Bring soul into your art using Wabi Sabi
Wabi sabi is appreciating the beauty of things imperfect, impermanent and incomplete.
This is a Japanese way of life and aesthetic philosophy coming from the principles of Taoism and Zen Buddhism. It is very present in the context of tea ceremonies but also appreciated in daily life in Japan through mindfulness and acceptance of subtle beauty despite signs of aging, life mishappens, and natural chaos.
I discovered wabi sabi in 2013 while reading an article in the early version of Kinfolk magazine dedicated to Japan. At the time I was a recent graduate from Shillington College in London and working in my first Graphic Design job. I was full of insecurities and already knew Graphic Design wouldn’t be my last creative venture. I was mainly working digitally but my favourite part was sketching, as I was using my hands. However, I cringed at the sight of my drawings as I felt they were not good enough. This constant aim to be perfect was also the cause of my drawing block.
Just like minimalism, coming across the concept of wabi sabi and embracing it fully as a creative after reading the excellent book Wabi-Sabi for Artists, Designers, Poets & Philosophers by Leonard Koren has been very helpful to find my creative voice no matter how imperfect, incomplete and impermanent it is.
Guided by 3 wabi sabi principles, I am inviting you to bring more soul and authenticity into your art:
1. Embrace imperfection
The reason why I like drawing by hand so much is that it feels deeply raw and organic. I often compare drawing with writing with a pen. Our handwriting says so much about ourselves. It’s the result of the way we hold our pen and the particular gesture of our arm, hand and fingers. It is unique to us and by repeating the movement so regularly on the daily, it becomes second nature. It’s our signature and as such, it’s very hard for other people to replicate it. However weird the letters we write look, it doesn’t matter since the aim is to communicate formal informations or express ourselves (like for journaling for example).
By embracing our imperfect mark making into our art, we allow our unique personality and human essence to shine through. It becomes instantly authentic and set us apart from other people in our industry. For example, when I think about it, although I am using black ink and fine line pen to draw I will never feel threatened by other artists using the same methods. Although our art have some similarities, you’ll still be able to clearly distinct our styles thanks to the unique way our fine line pens dance on paper. To be honest, I wouldn’t myself be able to draw the same thing the exact same way twice.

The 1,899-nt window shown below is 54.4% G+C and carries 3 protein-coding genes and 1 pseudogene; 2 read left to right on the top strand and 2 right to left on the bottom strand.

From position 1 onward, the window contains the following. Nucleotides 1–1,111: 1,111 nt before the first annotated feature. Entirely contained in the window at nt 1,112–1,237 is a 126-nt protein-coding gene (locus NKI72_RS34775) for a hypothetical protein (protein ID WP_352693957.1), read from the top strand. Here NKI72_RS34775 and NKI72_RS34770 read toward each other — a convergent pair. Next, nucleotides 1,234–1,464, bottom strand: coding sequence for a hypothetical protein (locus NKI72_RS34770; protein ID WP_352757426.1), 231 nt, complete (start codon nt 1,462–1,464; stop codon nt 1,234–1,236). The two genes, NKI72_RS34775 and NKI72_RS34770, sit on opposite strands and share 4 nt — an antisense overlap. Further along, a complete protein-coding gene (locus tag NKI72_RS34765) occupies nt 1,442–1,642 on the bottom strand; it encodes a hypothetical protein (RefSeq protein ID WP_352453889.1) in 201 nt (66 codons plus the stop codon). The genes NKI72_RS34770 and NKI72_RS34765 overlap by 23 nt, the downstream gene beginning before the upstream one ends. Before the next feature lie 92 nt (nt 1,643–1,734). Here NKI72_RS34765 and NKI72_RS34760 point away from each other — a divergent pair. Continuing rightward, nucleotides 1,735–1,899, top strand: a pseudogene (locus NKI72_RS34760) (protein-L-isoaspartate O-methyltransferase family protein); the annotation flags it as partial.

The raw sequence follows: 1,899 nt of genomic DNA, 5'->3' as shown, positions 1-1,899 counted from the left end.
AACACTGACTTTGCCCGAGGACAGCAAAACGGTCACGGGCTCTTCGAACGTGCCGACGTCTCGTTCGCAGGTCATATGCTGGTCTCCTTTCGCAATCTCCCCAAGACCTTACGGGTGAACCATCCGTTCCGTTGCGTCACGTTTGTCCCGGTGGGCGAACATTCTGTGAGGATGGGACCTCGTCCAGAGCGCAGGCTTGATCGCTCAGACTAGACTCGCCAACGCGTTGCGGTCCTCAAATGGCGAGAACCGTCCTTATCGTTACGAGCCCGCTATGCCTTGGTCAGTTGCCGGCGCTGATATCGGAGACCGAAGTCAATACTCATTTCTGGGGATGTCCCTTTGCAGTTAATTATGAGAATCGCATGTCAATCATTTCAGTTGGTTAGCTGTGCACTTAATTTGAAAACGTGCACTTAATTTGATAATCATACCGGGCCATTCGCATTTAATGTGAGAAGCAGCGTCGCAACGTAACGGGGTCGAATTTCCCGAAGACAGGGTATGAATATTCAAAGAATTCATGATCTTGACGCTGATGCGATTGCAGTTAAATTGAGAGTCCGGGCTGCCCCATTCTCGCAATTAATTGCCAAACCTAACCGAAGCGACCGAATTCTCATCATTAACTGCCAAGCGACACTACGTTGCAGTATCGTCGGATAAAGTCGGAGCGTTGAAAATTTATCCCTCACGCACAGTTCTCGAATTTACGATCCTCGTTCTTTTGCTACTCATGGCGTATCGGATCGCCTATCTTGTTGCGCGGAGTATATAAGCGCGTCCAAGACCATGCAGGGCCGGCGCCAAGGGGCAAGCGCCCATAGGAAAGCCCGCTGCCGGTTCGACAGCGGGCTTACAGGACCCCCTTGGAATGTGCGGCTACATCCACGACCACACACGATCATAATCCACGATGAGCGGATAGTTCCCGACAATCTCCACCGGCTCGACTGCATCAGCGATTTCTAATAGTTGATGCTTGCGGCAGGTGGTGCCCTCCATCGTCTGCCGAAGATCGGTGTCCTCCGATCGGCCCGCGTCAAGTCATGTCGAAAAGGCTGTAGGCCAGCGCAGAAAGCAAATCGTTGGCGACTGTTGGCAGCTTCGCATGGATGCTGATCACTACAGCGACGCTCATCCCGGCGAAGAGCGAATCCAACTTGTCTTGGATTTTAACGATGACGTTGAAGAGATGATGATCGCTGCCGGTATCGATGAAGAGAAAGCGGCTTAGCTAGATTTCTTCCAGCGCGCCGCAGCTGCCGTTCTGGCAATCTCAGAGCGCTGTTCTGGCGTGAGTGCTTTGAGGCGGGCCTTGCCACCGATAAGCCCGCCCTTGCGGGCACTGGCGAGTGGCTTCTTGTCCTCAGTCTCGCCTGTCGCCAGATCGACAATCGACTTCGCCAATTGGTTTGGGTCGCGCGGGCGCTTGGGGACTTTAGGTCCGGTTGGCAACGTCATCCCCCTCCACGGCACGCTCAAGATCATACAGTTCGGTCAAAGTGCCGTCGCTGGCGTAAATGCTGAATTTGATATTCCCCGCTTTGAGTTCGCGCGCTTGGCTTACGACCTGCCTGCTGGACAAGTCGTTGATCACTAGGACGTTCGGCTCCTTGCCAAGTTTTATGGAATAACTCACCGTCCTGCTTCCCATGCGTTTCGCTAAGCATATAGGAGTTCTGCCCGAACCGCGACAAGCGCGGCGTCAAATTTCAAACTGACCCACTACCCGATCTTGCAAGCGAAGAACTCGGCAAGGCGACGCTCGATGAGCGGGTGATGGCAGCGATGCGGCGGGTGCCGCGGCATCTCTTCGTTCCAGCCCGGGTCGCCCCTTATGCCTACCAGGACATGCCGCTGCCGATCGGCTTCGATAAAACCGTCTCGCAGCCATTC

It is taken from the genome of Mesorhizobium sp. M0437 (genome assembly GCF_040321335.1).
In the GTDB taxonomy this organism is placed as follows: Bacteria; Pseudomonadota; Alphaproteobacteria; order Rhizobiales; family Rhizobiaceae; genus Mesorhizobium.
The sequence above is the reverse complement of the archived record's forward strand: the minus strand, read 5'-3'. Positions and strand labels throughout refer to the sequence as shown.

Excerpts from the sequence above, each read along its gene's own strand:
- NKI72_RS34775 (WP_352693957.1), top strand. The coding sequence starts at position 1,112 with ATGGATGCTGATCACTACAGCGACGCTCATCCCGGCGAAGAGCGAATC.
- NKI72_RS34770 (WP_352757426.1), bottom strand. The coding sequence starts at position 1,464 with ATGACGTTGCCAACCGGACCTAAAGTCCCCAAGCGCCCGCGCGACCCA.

Inviting improvisation into your work is also an excellent way to embrace imperfection. Although you can be very clear about what you are aiming to create, mistakes can happen. But as long as you keep an open mind and are willing to play with them beautiful things can happen which can make the final result even more powerful. I personally welcome this habit wholeheartedly into my work and it helped me saved tons of paper and moments of frustration. For example, when I draw people and mess up the eyes I sometimes add eyeglasses, when haircuts don’t look good I add a hat or headscarf or when the patterns on a dress isn’t pretty as I wanted it to be I add another piece of clothing on top. If you own it and pretend like it was supposed to look this way no one will ever notice…
2. Impermanence reminder
You probably already know it but just to remind you : our time on this planet is limited, there’s only one of you, so basically if you do not create whatever you are craving to create now, however self conscious you are, it will never exist and will be lost, forever.
Martha Graham says it better than I do, but I guess you got the message.
If you feel called to do something, whether you are inspired or not, talented or not and no one is watching, keep doing the work. It will make your life more vibrant and meaningful.
3. Explore incompleteness
We are never finished. Like climate seasons and the universe itself, no matter where we are in life, we are in a constant state of evolution and self discovery. Our perspective keeps changing as our life experience shifts. You might think that you know exactly who you are now but try moving to a different country with a different culture and see how it still applies. As a serial immigrant/expat, my identity is so complex that I don’t always understand it myself and it’s okay because as long as I will keep living, it will never stop changing. I find it extremely exciting and freeing and helps me rarely take things too personal and don’t get attached to labels especially if they don’t serve me.
I think every creative could benefit a lot from this theory. If you are aiming to create when you’ll be perfect at a discipline or ready, please do not. Be grateful for what you already know and start creating now. Instead of aiming for perfection, make a commitment to always stay curious and ready to upgrade. It’s a great motivation to keep learning, taking classes, workshops, travelling to discover new perspectives, try new things, and be open to switch to a different discipline, job, career and become a beginner again.
Did you know about wabi sabi?
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